sisters and nearly had two dozen children. They even became successful businessman and ranchers in

North Carolina. But as our technology capacity improve, there had been cited ways in how to separate

conjoined twins, and that is to surgically separate them. The surgical separation of conjoined twins

is a delicate and risky procedure, requiring extreme precision and care. Therefore, the decision to

separate twins is a serious one. Separation of conjoined twins is usually performed at a very

young age. Mortality rates for twins who undergo separation vary, depending on their type of

connection, and the organs they share.

Success rates of separating conjoined twins have improved over the years but it is still an

issue if it would be morally ethical to separate them.

The separation of conjoined twins tackles many issues regarding the moral and ethical

implications in decision-making to surgically separate them. Religious grounds, medical and

political fields, and parents’ rights are the major basis of the major decision.

In this paper, the researchers will tackle the ethical and moral issues in making the major

decision to separate conjoined twins considering the different grounds wherein question “To

Separate or Not to Separate” conjoined twins arises.

With the different types of conjoined twins mentioned above, this paper will be mainly

concerned with the types and cases that necessarily need decision regarding separation. Such

cases are twins sharing vital organ/s, dependent twins, twins endangering each other’s life, and

many more which generally involves possible termination of one or both if not surgically

separated.

If you’re one of the parents, will you allow surgical separation of your children

considering the risks? As a doctor who is concerned with the case, would you consider separation
of the conjoined twins in order to comply with your duties as a medical practitioner? In a nut

shell, would you or would you not consider separation of conjoined twins?

*mention the advantages and disadvantages

II. Review of Related Literature

In order to determine the possible answer to the questions about the surgical separation of

conjoined twins described in this paper, the researchers gathered significant information and

reliable data. This is to consider that decision to perform surgical separation to conjoined twins is

so risky. It might be a good idea to have some philosophical laws as basis for the decision since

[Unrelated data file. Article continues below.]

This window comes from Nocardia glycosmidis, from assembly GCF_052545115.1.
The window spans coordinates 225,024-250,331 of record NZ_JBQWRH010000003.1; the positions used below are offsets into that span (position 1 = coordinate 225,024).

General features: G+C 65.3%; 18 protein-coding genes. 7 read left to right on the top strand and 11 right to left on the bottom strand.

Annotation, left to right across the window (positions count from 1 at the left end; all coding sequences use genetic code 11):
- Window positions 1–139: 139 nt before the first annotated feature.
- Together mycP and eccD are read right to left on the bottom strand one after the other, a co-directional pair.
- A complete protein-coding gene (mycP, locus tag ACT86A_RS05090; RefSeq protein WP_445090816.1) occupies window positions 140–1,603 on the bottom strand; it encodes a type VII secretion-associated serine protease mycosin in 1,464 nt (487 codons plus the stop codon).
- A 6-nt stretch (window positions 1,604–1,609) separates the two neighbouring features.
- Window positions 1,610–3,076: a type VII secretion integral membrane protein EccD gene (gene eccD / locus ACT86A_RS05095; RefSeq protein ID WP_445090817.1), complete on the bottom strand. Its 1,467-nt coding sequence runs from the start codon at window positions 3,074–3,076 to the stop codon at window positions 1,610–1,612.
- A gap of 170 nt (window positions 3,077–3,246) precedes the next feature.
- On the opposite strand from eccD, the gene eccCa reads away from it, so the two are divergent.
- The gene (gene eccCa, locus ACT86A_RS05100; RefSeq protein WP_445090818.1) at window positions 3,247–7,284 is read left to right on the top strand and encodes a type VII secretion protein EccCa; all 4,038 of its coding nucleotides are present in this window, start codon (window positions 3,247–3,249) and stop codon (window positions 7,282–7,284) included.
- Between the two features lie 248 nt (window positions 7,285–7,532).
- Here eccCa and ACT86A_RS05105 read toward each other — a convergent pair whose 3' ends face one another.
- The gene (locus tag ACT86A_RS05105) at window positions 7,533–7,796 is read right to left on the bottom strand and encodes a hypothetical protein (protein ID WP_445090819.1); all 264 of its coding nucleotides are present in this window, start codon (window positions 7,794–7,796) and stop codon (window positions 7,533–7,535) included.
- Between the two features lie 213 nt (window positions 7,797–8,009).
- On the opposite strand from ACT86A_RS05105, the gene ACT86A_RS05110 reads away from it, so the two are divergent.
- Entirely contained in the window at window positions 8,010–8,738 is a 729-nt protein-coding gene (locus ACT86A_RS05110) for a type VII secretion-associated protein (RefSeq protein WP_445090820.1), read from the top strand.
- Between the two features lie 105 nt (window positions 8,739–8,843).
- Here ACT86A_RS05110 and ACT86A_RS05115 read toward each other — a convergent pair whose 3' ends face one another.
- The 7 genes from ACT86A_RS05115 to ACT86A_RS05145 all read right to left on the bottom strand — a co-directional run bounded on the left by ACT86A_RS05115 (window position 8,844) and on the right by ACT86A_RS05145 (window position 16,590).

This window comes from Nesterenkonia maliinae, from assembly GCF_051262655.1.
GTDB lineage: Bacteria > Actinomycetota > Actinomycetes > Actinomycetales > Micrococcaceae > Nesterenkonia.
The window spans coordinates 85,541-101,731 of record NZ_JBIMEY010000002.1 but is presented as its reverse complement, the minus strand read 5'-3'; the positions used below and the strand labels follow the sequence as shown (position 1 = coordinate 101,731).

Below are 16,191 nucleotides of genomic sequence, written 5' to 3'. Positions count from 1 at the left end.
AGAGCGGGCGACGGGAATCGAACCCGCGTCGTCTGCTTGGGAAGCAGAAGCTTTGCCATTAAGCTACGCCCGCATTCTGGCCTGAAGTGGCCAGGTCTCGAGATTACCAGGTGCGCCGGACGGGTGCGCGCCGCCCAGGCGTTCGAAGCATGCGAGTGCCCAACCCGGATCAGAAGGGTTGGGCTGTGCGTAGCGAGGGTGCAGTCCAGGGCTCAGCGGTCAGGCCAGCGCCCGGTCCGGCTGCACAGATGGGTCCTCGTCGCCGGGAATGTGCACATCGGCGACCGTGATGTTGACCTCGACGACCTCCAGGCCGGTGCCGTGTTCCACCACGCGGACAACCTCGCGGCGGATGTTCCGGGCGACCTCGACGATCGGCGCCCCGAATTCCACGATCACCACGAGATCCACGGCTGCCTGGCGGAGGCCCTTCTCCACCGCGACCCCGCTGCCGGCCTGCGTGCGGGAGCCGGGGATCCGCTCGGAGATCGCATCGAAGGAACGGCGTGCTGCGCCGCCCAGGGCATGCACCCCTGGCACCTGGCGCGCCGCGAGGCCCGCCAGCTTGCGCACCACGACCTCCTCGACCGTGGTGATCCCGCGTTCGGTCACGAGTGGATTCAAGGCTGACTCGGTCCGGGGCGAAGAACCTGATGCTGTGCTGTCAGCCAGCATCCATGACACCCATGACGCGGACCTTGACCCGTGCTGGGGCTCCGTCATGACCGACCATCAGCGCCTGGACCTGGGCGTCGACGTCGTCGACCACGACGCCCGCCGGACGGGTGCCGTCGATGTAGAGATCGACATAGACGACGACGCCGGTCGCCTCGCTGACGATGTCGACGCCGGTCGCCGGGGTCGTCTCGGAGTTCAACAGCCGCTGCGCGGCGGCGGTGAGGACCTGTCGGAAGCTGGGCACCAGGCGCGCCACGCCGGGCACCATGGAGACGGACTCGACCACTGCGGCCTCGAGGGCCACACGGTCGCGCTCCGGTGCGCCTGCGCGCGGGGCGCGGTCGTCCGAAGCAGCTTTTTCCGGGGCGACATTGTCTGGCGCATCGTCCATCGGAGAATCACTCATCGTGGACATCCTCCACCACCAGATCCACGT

this are the most reliable basis of ethical decisions.

In Emmanuel Kant’s Categorical Imperatives which was derived form the concept of

duty, one is ought to do his duty if he wants to be morally good regardless of his will or desires.

Categorical imperatives are principles that are intrinsically valid; they are good in and of

themselves; they must be obeyed in all situations and circumstances if our behavior is to observe

the moral law. The categorical imperative, however, may be based only on something that is an

"end in itself". That is, an end that is a means only to itself and not to some other need, desire, or

purpose. Kant believed that the moral law is a principle of reason itself, and is not based on

contingent facts about the world, such as what would make us happy, but to act upon the moral

law which has no other motive than "worthiness of being happy.

In line with Emmanuel Kant’s categorical imperatives, medical practitioners ought to do

their job. In relation to the case of surgically separating conjoined twins, it is their obligation to

do their job in order to be morally good. If they won’t comply with their duty, it will be as they

had done an immoral act. They are obliged to do what they could to ensure their patients' welfare.

It is their duty to sustain life and relieve pain or suffering.


Furthermore, principle of double effects plays a great role in decision-making for the

medical process concerned in this paper. Below are the principles used to evaluate morality of an

act:

• the nature of the act is itself good (e.g., its nature is to relieve someone of pain or

distress);

• the intention is for the good effect and not the bad;

• the good effect outweighs the bad effect in a situation sufficiently grave to merit the risk

of yielding the bad effect (e.g., risking a patient's death to stop intolerable pain); and

• the good effect (relieving pain) does not go through the bad effect (e.g., death)

Another philosophical law of interest to the separation of a conjoined twin is

Utilitarianism which states that the moral worth of an action is solely determined by its

contribution to overall utility. It is thus a form of consequentialism, meaning that the moral worth

of an action is determined by its outcome—the ends justify the means. Act utilitarianism states

that, when faced with a choice, we must first consider the likely consequences of potential

actions, and from that, choose to do what we believe will generate the most happiness. A rule

utilitarian, on the other hand, begins by looking at potential rules of action. To determine whether

a rule should be followed, he looks at what would happen if it were constantly followed. If

adherence to the rule produces more happiness than otherwise, it is a rule that morally must be

followed at all times. Rule utilitarian would then add that there are general exception rules that